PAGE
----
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MEMA Home > Programs> Communication> News > Spotlight on Business Preparedness

Spotlight on Business Preparedness


September 15, 2007


According to the Institute for Business and Home Safety, at least one-fourth of all businesses that close because of a disaster never reopen. Small businesses are especially vulnerable, because limited resources, it is more likely that they have not developed comprehensive plans to help them get through an emergency.

Maine’s businesses form the backbone of the state’s economy; small businesses alone account for a majority of the economy.

Planning for emergencies will help support your employees, customers, the community, the local economy and the State. It also protects your business investment and gives your company a better chance for survival.

Emergency planning does not have to be a daunting task. As a business owner, have you ever thought about the answers to these questions?

  • Am I prepared to relocate temporarily?
  • What would happen if my suppliers shut down?
  • Do my employees know what to do in case of an emergency?

These are just a few of the issues to think about in emergency planning. Here are some more simple steps to emergency preparedness:

Get started with emergency planning for your business:

  • Learn what kinds of emergencies might affect your company both internally and externally. Find out which natural disasters are most common in the areas where you operate. You may be aware of some of your community's risks; others may surprise you.
  • Think about how a disaster would affect your suppliers and customers. A disaster somewhere else can effect your business if you can't get supplies, or can't ship your products.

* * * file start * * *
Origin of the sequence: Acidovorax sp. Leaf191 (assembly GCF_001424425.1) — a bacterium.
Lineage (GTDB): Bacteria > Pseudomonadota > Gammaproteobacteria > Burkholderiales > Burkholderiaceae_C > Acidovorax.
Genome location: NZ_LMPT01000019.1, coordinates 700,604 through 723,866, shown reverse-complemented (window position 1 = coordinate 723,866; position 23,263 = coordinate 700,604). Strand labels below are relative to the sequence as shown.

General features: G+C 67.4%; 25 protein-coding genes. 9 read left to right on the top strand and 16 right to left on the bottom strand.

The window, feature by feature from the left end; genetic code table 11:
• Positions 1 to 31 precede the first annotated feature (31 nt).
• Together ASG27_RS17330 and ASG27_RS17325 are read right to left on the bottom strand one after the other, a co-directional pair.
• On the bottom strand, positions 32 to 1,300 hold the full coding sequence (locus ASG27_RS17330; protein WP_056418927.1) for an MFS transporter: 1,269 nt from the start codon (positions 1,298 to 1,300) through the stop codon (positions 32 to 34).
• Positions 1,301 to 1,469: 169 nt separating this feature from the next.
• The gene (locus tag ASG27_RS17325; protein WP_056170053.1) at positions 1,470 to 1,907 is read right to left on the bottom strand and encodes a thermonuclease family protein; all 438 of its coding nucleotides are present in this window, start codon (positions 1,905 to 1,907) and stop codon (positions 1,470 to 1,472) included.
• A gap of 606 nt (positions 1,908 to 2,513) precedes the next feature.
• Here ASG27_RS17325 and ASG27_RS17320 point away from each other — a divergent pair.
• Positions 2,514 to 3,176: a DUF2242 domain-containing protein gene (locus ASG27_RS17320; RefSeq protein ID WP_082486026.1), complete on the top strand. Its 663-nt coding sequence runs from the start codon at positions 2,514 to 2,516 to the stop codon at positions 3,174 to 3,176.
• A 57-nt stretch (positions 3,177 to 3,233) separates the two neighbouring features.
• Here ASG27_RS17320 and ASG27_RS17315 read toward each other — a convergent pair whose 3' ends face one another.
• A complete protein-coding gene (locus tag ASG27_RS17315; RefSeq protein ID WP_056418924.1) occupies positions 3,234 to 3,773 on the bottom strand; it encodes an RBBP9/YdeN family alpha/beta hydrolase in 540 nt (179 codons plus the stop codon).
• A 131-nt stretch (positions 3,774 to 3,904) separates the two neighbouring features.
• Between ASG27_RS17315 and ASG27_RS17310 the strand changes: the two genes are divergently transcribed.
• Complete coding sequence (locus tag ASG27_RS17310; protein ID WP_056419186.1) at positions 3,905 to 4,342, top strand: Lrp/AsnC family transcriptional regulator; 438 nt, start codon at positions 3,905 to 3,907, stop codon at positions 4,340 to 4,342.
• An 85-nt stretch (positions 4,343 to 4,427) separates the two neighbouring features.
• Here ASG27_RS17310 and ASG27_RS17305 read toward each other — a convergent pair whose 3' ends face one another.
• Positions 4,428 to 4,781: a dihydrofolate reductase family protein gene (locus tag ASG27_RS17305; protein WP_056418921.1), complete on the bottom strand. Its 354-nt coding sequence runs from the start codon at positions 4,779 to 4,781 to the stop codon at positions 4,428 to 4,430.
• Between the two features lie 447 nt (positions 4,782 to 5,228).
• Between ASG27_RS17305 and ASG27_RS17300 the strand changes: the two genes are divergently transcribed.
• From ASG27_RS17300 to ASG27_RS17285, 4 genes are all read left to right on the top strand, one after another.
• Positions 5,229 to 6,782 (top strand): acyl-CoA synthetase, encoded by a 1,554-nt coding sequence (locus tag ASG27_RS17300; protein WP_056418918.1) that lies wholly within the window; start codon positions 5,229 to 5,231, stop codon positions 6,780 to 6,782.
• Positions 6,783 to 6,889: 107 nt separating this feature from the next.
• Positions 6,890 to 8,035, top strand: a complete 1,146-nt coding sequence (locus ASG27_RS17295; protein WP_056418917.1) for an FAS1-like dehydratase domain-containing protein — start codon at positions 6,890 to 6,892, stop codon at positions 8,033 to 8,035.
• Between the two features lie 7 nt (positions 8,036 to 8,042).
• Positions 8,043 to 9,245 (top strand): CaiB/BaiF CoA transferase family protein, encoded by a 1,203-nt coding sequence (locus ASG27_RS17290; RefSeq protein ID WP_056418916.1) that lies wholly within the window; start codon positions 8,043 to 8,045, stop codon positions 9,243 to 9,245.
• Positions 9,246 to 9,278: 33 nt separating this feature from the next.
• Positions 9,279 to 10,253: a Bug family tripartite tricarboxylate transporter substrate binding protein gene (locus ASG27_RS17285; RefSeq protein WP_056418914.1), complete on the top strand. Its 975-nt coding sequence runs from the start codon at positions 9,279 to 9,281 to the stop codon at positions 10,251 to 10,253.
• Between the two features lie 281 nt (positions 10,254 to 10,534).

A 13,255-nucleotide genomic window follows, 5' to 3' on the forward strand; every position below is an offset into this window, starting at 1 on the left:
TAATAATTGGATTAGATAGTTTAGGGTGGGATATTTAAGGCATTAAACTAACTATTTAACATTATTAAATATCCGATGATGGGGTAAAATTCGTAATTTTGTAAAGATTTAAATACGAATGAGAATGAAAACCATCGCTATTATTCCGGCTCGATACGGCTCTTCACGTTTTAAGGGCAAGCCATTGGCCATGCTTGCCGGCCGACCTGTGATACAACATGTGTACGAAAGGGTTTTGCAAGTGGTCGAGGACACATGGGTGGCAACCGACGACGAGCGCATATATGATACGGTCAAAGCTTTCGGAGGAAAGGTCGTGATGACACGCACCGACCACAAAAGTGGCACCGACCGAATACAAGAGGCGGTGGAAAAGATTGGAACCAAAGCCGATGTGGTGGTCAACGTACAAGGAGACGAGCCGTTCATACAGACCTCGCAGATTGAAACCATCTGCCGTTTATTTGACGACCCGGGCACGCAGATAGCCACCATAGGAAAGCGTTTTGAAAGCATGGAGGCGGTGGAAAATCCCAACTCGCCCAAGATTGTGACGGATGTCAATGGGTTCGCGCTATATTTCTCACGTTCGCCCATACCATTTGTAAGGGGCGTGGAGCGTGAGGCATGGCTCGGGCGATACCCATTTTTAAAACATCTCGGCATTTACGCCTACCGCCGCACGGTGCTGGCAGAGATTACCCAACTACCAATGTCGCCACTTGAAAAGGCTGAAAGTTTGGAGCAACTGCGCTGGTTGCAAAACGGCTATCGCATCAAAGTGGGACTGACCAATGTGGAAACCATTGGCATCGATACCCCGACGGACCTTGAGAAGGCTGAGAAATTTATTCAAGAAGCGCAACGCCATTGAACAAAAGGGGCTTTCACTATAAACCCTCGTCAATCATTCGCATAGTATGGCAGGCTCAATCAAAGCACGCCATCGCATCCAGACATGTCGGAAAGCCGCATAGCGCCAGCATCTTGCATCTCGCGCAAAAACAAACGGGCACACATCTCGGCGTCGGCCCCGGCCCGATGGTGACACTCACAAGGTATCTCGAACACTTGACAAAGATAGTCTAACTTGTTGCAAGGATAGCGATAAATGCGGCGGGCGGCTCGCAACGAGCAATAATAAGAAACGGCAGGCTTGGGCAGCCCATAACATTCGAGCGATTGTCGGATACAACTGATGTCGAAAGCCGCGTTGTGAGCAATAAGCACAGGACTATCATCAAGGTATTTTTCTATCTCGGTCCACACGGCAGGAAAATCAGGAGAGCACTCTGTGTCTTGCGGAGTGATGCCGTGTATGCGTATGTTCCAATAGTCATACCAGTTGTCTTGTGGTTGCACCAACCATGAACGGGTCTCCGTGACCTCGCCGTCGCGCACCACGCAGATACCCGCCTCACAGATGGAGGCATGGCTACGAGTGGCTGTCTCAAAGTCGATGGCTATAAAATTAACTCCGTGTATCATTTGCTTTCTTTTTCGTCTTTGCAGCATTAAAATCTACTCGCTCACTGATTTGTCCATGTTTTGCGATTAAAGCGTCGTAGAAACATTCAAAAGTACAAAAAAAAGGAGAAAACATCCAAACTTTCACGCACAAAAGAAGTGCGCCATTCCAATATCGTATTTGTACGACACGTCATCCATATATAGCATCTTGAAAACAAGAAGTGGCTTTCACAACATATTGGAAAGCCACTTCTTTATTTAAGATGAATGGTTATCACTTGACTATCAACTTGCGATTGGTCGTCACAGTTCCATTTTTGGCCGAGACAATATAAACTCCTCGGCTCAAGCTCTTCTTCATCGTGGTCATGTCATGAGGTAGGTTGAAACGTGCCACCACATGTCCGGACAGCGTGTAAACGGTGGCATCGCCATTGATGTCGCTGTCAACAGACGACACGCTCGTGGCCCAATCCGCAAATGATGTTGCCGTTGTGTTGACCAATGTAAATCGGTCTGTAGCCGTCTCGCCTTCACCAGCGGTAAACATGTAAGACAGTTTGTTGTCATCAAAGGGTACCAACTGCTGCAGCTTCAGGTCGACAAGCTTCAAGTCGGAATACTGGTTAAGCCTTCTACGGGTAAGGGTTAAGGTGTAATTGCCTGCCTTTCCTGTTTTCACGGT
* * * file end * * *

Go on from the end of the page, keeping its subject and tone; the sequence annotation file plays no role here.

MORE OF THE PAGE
• Meet with your insurance agent. Do you need flood insurance at your location? Normal business insurance does not cover flooding. Should business interruption insurance be a consideration?
  • Develop internal safety plans; evacuation, fire prevention, etc. Appoint a safety coordinator who will check fire extinguishers and arrange for practice and drills.
  • Protect and back up your vital records, both the paper ones and electronic data.
  • Make emergency preparedness a priority with you and your employees and your families. If you and your employees know that your families are safe, you can focus on getting the business back on its feet. Materials available from this Maine Prepares site can help you with this. Your local or county emergency managers can help you as well.
  • Make a communications plan. How will you communicate with your employees, customers and suppliers, especially if you are closed down for a while?
  • Make a plan for recovery, for getting back in business. Depending on your type of business, this could be an alternate location, emergency power, or other solutions.
  • Invest in improvements that will make your buildings and equipment less likely to be damaged.

There are some great reference materials available at no charge to help business owners put emergency plans together. Here are just a few:

For More Information

Maine prepares. It's part of who we are. But with simple steps, our business community can be even more prepared to weather any storm. That means all of the State of Maine will be too.



Dwane Hubert


Last update: 07/20/10